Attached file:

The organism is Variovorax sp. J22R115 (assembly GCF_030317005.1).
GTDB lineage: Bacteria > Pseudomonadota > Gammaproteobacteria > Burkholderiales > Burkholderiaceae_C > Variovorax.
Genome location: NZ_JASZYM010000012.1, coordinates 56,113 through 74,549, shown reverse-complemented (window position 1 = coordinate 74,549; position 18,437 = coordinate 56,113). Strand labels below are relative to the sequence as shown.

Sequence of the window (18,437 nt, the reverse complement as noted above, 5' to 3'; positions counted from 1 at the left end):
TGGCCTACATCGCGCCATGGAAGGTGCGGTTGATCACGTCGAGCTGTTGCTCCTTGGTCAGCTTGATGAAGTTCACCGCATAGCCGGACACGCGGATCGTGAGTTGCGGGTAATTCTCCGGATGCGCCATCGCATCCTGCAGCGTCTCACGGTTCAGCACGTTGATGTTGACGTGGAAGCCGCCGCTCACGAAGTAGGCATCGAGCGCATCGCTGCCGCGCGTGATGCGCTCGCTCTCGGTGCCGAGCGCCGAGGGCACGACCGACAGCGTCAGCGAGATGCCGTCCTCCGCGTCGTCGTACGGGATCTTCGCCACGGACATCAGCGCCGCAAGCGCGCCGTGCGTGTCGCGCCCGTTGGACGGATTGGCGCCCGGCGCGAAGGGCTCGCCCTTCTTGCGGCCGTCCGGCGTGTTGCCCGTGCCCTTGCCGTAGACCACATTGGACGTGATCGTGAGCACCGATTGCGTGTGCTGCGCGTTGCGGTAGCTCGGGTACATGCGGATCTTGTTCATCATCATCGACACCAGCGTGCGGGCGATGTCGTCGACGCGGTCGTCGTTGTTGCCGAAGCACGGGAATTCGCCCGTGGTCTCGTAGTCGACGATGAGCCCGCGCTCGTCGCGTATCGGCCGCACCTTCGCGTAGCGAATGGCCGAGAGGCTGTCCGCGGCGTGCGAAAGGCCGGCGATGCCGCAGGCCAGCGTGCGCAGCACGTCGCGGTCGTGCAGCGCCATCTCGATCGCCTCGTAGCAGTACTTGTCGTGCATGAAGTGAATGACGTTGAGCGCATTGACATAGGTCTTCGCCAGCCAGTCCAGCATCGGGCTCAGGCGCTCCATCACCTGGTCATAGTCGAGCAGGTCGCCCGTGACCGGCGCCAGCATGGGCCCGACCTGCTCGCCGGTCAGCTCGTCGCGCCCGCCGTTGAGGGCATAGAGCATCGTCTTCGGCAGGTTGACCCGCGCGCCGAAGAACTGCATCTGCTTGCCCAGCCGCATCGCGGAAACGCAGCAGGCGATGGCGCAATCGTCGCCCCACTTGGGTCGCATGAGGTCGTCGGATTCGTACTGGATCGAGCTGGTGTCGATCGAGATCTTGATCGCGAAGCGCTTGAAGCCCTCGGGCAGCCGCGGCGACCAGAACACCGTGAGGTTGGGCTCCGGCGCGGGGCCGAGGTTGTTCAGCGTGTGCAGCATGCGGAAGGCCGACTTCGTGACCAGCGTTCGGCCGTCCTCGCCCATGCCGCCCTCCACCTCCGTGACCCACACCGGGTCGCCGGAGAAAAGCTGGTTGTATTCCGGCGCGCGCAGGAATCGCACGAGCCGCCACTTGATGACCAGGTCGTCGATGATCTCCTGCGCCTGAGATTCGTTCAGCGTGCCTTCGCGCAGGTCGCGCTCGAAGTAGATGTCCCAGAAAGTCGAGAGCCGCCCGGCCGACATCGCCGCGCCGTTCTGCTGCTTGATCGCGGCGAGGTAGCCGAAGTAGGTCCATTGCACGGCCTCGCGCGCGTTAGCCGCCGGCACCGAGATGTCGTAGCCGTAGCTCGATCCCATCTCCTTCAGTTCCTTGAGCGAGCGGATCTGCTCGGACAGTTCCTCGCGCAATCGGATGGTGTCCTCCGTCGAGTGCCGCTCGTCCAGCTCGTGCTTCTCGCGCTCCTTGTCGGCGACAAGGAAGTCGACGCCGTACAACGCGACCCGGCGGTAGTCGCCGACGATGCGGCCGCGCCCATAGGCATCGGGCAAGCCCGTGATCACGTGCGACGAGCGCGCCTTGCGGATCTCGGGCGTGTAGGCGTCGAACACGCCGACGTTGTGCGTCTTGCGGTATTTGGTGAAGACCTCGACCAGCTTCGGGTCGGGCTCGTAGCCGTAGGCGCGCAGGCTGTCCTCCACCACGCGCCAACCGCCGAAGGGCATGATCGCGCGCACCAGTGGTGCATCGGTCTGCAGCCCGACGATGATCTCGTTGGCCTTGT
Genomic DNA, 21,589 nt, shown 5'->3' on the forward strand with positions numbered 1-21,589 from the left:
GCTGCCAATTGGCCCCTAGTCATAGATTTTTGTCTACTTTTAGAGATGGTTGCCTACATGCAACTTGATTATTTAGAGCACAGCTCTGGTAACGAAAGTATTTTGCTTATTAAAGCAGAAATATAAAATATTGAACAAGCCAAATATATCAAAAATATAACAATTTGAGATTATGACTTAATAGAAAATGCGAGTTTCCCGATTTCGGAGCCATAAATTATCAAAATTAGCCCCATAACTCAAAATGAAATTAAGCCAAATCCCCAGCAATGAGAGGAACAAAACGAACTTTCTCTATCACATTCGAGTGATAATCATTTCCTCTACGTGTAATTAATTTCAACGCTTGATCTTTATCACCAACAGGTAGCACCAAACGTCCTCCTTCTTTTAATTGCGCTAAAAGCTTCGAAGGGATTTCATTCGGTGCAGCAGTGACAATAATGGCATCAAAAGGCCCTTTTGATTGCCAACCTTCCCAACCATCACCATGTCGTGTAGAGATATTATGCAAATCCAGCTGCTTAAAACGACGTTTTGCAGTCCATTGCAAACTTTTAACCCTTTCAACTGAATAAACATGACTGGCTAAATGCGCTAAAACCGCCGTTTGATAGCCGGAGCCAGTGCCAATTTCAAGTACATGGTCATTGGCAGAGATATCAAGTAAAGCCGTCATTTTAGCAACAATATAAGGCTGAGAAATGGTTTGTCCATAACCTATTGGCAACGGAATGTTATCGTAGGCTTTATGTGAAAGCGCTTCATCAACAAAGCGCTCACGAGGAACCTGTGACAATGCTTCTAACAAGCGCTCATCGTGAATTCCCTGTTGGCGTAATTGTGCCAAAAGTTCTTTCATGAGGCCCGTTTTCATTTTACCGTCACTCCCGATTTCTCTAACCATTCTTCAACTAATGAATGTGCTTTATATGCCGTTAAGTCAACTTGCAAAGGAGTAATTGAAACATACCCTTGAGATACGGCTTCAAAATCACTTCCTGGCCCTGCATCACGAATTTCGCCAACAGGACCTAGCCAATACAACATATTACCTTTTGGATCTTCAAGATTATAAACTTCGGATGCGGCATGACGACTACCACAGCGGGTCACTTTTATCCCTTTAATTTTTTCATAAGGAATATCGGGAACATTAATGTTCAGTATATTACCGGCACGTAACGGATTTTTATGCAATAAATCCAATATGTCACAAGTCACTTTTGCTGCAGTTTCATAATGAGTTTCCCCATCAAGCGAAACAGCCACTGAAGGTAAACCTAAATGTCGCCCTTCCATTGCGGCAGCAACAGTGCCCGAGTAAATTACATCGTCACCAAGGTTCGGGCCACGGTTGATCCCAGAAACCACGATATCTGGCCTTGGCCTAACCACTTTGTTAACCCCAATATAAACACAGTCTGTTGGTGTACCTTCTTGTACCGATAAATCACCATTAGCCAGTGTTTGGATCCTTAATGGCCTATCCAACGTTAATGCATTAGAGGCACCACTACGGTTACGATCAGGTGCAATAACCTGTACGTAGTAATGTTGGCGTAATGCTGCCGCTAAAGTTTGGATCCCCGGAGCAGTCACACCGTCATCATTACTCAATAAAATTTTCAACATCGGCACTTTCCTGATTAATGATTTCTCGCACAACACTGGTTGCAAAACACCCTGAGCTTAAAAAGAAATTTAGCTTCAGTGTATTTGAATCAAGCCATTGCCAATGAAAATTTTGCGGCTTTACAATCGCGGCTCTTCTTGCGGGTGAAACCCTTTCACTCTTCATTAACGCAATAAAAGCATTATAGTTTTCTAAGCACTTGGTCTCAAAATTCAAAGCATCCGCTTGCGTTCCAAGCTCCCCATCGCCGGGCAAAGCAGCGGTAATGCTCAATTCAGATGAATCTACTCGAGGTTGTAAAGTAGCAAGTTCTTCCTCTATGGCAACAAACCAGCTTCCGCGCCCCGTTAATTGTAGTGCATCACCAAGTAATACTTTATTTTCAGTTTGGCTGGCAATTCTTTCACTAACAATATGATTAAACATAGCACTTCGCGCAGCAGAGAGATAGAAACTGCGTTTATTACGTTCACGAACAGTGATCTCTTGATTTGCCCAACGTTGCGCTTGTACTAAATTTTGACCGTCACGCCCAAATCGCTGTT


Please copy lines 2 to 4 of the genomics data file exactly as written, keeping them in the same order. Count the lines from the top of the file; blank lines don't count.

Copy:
GTDB lineage: Bacteria > Pseudomonadota > Gammaproteobacteria > Burkholderiales > Burkholderiaceae_C > Variovorax.
Genome location: NZ_JASZYM010000012.1, coordinates 56,113 through 74,549, shown reverse-complemented (window position 1 = coordinate 74,549; position 18,437 = coordinate 56,113). Strand labels below are relative to the sequence as shown.

Sequence of the window (18,437 nt, the reverse complement as noted above, 5' to 3'; positions counted from 1 at the left end):